Confidence in a future without Mr Lee

Confidence in a future without Mr Lee
Picture of members of the public queueing up to pay their last respects to the late Mr Lee Kuan Yew after his body was transferred to the Parliament House. Queue along North Boat Quay towards Parliament House.

Managing editor Ignatius Low pondered over whether the national unity in grief over the death of former Prime Minister Lee Kuan Yew was a flash in a pan, and I share his concern ("'Unite with a new spirit' in post-LKY era"; Monday).

However, the positive inclination in me leads me to hazard a guess that what we have witnessed is unlikely to be transient.

I say this because Singaporeans know how and when to respond in matters of grave seriousness, such as those concerning livelihood and survival.

The severe acute respiratory syndrome (Sars) crisis and times of economic turbulence were instances where Singaporeans were in unison with the Government.

Perhaps, there was an unspoken trust that the leadership would remain honest, trustworthy and corruption free, with an abiding commitment to the people's welfare.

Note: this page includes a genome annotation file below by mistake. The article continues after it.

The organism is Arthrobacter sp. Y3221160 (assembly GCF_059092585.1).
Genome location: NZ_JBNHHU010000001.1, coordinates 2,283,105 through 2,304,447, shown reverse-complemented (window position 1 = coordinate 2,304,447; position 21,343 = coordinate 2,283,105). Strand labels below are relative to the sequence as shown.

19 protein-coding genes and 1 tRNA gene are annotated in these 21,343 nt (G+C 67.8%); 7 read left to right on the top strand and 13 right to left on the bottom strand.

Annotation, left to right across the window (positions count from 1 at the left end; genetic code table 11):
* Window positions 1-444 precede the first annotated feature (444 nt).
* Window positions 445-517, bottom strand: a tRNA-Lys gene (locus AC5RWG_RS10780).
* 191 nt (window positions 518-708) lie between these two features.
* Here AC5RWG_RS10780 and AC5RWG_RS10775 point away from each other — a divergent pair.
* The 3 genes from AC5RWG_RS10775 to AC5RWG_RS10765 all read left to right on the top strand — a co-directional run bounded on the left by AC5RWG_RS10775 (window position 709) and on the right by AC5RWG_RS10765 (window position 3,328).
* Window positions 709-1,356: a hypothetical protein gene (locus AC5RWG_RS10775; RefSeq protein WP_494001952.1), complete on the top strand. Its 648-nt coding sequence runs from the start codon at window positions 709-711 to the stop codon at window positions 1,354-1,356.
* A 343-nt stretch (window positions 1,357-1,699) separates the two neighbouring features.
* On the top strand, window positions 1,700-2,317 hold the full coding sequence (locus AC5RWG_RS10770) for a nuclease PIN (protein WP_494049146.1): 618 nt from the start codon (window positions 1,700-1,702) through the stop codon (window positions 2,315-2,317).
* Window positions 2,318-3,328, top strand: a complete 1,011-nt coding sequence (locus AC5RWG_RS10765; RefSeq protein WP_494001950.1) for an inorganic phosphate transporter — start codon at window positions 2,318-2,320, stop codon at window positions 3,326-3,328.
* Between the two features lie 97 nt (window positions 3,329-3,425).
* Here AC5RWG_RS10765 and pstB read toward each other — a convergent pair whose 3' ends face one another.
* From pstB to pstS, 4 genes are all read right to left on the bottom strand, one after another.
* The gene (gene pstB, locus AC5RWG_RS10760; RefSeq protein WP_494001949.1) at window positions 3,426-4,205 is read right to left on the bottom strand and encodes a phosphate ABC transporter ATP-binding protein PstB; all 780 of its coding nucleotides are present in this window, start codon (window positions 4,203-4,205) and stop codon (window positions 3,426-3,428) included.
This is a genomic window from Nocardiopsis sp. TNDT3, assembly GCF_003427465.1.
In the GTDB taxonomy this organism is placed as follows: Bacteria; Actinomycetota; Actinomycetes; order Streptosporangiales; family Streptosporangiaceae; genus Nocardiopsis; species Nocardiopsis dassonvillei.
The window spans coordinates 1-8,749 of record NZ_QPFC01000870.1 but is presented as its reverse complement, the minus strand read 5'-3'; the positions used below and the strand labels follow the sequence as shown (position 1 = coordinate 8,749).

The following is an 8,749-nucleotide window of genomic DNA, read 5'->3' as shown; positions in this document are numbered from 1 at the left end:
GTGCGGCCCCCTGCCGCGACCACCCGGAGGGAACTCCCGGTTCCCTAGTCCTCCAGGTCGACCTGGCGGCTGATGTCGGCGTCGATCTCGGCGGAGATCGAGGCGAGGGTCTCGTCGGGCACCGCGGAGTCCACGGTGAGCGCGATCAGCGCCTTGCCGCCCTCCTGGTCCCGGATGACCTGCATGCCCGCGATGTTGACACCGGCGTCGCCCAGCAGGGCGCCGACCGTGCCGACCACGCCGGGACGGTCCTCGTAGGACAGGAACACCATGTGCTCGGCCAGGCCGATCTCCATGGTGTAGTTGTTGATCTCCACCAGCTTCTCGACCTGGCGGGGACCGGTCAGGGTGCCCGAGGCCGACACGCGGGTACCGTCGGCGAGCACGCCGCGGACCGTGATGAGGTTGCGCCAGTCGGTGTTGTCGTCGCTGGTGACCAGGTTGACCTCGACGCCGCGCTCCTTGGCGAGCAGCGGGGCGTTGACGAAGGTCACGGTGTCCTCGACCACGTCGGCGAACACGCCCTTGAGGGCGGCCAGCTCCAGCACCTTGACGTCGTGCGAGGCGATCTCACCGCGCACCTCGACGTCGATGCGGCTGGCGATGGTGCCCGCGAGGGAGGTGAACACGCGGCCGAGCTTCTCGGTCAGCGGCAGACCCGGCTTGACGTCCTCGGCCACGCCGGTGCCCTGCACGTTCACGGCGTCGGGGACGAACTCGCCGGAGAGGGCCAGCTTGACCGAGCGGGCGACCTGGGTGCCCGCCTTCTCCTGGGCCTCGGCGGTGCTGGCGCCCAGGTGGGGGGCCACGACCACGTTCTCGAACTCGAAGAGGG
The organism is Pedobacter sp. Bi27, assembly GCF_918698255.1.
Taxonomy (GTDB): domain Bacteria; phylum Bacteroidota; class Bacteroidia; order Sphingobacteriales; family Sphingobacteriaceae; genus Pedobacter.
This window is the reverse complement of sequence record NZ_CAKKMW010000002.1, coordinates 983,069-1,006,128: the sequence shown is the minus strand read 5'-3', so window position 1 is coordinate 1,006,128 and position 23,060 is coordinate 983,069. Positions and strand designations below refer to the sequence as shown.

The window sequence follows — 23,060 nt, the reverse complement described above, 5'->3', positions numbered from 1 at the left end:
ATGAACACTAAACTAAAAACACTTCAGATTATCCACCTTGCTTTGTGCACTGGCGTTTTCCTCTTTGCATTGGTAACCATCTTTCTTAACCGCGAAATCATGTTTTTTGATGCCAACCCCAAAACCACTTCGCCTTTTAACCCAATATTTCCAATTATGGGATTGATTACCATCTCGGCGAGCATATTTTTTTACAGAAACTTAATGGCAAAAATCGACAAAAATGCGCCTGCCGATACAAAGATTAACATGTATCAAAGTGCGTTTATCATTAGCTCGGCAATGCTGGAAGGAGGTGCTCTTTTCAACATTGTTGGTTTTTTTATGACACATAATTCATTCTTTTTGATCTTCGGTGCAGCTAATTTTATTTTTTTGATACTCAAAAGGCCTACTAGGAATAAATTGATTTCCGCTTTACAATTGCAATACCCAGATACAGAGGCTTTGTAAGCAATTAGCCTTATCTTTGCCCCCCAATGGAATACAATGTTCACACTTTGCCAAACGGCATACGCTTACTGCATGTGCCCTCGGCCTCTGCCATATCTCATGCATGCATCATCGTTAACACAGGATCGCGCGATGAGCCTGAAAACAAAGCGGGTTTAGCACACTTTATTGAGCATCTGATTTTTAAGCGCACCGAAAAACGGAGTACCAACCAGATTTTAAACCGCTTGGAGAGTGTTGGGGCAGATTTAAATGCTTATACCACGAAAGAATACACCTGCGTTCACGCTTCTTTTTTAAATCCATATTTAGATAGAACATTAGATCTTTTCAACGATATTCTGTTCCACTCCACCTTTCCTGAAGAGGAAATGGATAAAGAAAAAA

While Singaporeans have, at times, grumbled and criticised government policies and even how Mr Lee tackled certain issues, they innately know what is important to them.

The overwhelming turnout of people in the streets showed that they have not forgotten the struggles and accomplishments of Mr Lee and his comrades.

All this bodes well for the future of this finely crafted jewel that is our home.

What remains is the need to strive to keep this precious national cohesiveness alive.

The leaders in government and society at large, as well as the media, will have a significant role to play to ensure this flame of national oneness will not be extinguished.


This article was first published on April 2, 2015.
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